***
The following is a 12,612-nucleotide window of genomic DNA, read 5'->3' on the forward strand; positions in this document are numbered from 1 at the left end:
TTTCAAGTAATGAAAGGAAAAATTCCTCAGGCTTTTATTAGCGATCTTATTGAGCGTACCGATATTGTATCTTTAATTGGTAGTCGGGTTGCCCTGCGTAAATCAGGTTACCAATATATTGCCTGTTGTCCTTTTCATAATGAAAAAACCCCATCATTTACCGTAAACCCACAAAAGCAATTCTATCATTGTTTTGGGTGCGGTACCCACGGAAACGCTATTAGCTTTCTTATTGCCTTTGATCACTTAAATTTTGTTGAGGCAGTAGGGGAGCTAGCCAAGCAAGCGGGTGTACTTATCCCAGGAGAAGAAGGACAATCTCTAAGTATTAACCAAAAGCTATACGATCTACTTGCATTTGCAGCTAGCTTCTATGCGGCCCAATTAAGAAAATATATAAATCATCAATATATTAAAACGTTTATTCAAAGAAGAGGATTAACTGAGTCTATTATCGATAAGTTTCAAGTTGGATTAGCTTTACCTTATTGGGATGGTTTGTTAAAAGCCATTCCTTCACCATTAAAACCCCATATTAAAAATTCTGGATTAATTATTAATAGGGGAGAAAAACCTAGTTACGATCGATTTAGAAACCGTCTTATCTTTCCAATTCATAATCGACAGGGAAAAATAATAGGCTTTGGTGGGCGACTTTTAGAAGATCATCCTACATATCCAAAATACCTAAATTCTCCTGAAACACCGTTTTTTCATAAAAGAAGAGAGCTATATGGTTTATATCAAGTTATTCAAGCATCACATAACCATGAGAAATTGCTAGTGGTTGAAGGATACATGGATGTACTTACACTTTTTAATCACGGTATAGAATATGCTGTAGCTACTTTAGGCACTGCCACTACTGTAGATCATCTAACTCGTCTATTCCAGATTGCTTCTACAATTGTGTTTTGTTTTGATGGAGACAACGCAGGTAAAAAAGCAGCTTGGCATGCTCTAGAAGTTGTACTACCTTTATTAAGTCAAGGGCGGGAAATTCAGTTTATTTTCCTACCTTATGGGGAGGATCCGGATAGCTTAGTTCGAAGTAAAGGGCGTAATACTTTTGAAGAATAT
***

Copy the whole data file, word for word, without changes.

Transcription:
The following is a 12,612-nucleotide window of genomic DNA, read 5'->3' on the forward strand; positions in this document are numbered from 1 at the left end:
TTTCAAGTAATGAAAGGAAAAATTCCTCAGGCTTTTATTAGCGATCTTATTGAGCGTACCGATATTGTATCTTTAATTGGTAGTCGGGTTGCCCTGCGTAAATCAGGTTACCAATATATTGCCTGTTGTCCTTTTCATAATGAAAAAACCCCATCATTTACCGTAAACCCACAAAAGCAATTCTATCATTGTTTTGGGTGCGGTACCCACGGAAACGCTATTAGCTTTCTTATTGCCTTTGATCACTTAAATTTTGTTGAGGCAGTAGGGGAGCTAGCCAAGCAAGCGGGTGTACTTATCCCAGGAGAAGAAGGACAATCTCTAAGTATTAACCAAAAGCTATACGATCTACTTGCATTTGCAGCTAGCTTCTATGCGGCCCAATTAAGAAAATATATAAATCATCAATATATTAAAACGTTTATTCAAAGAAGAGGATTAACTGAGTCTATTATCGATAAGTTTCAAGTTGGATTAGCTTTACCTTATTGGGATGGTTTGTTAAAAGCCATTCCTTCACCATTAAAACCCCATATTAAAAATTCTGGATTAATTATTAATAGGGGAGAAAAACCTAGTTACGATCGATTTAGAAACCGTCTTATCTTTCCAATTCATAATCGACAGGGAAAAATAATAGGCTTTGGTGGGCGACTTTTAGAAGATCATCCTACATATCCAAAATACCTAAATTCTCCTGAAACACCGTTTTTTCATAAAAGAAGAGAGCTATATGGTTTATATCAAGTTATTCAAGCATCACATAACCATGAGAAATTGCTAGTGGTTGAAGGATACATGGATGTACTTACACTTTTTAATCACGGTATAGAATATGCTGTAGCTACTTTAGGCACTGCCACTACTGTAGATCATCTAACTCGTCTATTCCAGATTGCTTCTACAATTGTGTTTTGTTTTGATGGAGACAACGCAGGTAAAAAAGCAGCTTGGCATGCTCTAGAAGTTGTACTACCTTTATTAAGTCAAGGGCGGGAAATTCAGTTTATTTTCCTACCTTATGGGGAGGATCCGGATAGCTTAGTTCGAAGTAAAGGGCGTAATACTTTTGAAGAATAT